2. Eran, for something special that is non daily, and includes celebrating with friends, I can invite you to my concert on sunday evening . You just have to come to Tel Aviv...
  3. Hippie - There are not too many Israeli Objectivists that I know of. We have a club here, where we do occasional meetings but very few people come, and it is the only official one in the country. Anyone who would look for an Israeli club in ARI should be able to find it and apparantly not many have. As for accents, I think any language is best in its original accent. One example I love especially is when a french woman talks hebrew and says some french name. The french accent suddenly stands out so nicely!
  4. Reading this thread really lifted my spirits. Sometimes a small intellectual refreshment can do wonders.
  5. It depends on your purpose. If I had a telescope I might agree with you, however a full moon desert stroll in the middle of the night is extremely romantic. in any other place I might prefer the stars, but the way the moon lights the desert is special.
  6. Here is another picture from the same trip (Passover, "Leil haseder", in the desert). It was a full moon night which is absolutely the best time to be in the desert. As you can figure, this is not the sun. Eran, you havent seen it becuase you didnt ask. I have some more if you're interested.
  7. My native tongue is hebrew and I also find myself often thinking in english, or at least portraying them better. I am not sure if it is because the language is more efficient or simply because there is a more exposure to it. Even though I talk hebrew most of the day, I read alot more in english, many of the TV shows I grew up on were in english, I spend alot of time on the computer, in english. Maybe the most important fact is that my most intellectual readings, especialy philosophy, were in english. Since I was exposed to it in a diferent way than way than hebrew, it had such an effect. I also study italian and german, but I hardly use/read/hear them so it is not "fair" to say english is easier. Italian might be simpler, german probably isnt, the grammar is just too backwards to be simple.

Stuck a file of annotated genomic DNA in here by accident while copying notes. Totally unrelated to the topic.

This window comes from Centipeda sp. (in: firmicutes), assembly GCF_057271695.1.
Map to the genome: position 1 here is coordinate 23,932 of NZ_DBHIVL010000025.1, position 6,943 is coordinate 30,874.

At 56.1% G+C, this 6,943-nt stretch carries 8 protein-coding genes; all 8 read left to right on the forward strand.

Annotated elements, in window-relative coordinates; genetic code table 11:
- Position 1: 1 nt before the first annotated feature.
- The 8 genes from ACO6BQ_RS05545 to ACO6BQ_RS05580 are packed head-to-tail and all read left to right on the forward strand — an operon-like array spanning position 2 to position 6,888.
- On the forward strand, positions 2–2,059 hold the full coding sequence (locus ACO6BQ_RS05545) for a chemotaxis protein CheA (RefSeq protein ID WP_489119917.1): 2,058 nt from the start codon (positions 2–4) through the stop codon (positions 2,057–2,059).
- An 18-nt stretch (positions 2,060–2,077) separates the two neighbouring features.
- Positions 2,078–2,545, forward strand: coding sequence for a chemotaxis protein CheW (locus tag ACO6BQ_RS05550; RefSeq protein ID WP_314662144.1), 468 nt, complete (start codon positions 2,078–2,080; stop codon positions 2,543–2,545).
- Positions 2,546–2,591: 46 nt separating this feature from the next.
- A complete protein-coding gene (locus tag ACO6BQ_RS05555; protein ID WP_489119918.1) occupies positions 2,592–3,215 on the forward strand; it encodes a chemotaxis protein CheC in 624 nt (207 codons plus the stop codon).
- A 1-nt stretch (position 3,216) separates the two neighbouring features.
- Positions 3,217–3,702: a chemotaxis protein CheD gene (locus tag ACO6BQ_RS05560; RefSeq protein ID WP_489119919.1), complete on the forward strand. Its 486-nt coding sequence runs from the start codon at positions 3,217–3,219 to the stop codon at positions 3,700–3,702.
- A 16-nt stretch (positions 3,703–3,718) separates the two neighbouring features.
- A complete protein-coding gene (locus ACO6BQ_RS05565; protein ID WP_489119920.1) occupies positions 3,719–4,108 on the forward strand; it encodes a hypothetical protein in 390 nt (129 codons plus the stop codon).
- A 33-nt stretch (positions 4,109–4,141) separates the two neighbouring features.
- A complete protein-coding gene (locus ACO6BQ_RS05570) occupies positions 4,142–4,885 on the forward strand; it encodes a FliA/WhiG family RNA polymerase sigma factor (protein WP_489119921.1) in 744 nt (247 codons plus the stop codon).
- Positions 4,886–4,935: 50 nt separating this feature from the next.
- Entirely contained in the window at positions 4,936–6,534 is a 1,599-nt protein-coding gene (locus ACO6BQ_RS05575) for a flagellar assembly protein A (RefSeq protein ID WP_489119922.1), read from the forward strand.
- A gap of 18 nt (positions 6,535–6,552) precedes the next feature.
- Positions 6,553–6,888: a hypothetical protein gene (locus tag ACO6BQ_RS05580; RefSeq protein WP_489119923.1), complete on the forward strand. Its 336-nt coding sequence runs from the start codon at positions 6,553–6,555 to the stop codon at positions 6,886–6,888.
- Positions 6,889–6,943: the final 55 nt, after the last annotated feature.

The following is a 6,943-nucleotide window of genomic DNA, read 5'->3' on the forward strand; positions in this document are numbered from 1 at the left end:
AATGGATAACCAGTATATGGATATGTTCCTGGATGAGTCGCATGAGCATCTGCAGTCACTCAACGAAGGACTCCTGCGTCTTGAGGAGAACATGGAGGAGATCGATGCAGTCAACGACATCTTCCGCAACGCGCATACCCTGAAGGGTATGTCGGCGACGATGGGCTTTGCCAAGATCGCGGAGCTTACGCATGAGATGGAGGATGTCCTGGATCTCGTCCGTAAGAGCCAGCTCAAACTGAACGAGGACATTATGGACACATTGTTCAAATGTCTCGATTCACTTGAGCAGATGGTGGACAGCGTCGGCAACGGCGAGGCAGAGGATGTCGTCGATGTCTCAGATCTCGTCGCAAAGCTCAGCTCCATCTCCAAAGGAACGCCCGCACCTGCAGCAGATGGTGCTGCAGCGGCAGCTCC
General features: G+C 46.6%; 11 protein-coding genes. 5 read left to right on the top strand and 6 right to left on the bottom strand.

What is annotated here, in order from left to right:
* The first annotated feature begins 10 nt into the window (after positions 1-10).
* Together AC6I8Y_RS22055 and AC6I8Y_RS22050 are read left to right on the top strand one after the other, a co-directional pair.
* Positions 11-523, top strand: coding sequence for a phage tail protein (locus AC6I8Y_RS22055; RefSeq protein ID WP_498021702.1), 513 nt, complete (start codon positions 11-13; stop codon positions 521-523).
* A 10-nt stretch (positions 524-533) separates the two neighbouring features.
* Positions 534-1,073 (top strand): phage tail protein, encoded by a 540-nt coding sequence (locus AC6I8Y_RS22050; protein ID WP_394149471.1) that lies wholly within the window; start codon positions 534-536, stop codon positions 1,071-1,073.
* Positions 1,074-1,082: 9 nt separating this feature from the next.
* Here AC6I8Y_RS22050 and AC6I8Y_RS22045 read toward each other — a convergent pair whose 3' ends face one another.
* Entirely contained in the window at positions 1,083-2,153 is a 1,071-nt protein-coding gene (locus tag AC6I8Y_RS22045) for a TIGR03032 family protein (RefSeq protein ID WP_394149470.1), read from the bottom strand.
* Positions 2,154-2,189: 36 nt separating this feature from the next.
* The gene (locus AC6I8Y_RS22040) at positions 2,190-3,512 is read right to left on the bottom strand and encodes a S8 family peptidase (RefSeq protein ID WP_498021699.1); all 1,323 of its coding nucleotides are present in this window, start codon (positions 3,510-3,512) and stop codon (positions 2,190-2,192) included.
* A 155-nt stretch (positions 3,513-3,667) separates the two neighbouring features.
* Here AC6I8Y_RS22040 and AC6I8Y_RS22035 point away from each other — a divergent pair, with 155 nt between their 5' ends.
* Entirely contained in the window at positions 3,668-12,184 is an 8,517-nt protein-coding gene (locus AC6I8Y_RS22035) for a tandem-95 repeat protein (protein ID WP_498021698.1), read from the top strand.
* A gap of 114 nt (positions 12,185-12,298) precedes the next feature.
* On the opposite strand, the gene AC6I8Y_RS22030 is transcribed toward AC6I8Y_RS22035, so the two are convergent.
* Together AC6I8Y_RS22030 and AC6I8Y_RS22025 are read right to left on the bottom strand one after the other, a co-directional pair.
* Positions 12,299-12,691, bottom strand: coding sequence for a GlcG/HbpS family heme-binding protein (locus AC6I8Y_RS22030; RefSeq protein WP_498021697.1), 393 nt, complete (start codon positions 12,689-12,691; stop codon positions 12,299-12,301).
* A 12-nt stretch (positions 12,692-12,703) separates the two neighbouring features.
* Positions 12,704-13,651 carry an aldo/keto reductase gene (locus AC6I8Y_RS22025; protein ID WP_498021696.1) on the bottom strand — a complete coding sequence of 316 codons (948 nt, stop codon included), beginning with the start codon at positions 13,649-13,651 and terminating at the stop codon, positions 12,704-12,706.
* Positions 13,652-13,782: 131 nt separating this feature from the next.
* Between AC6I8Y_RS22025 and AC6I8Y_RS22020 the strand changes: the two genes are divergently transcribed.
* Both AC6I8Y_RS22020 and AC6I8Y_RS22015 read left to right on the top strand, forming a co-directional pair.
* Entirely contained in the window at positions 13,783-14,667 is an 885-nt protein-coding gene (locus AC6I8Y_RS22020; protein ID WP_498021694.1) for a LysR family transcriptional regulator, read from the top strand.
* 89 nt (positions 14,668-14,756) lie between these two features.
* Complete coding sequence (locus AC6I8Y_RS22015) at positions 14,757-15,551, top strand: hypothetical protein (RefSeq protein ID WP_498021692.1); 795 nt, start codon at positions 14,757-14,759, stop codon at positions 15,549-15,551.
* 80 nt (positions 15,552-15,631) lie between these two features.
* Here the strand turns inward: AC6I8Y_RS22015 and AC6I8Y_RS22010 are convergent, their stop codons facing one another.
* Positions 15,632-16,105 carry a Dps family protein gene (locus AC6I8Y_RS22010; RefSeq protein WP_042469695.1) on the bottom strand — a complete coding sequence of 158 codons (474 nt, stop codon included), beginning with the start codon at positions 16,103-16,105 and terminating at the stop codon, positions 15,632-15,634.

8. Thats a photo of me at the dead sea, glad you liked it.
  9. My name is Erez Tal, I'm 24 years old, from Israel. I study orchestral conducting, in Tel Aviv University. I am finishing my degree this year. I also play the cello, piano and especialy sing. I came into objectivism about 6 years ago, which was revealed to me mostly by my good friend Eran Dror who also happend to bring me to this site and deserves a very big credit for all of it . I've read most of AR's writings of course and consider myself an objectivist. As for Israel, I believe it is still probably one of the better places in the world to live in, and I might stay here for a few more years. With all the collectivism instilled deep in the culture, it is relatively very free. So far from what I've read this a great forum, and I'm glad to be here, I just hope ill find the time to post once in a while...
  10. Profit is not the only thing that promotes happiness in life. There are other virtues, and sacrificing any of them is sacrificing your happiness. You do not achieve true happiness by cheating. being dishonest is not an objectivist's interest. The fact that someone is the most skillfull murderer in the world doesnt mean that killing others would make him happy. It is not productive (perhaps being in the military as a special agent is, but thats irrelevant to the argument) and killing just for being good at it is not profitable, to anyone. Same goes for any violation of rights. I hope that's clear enough.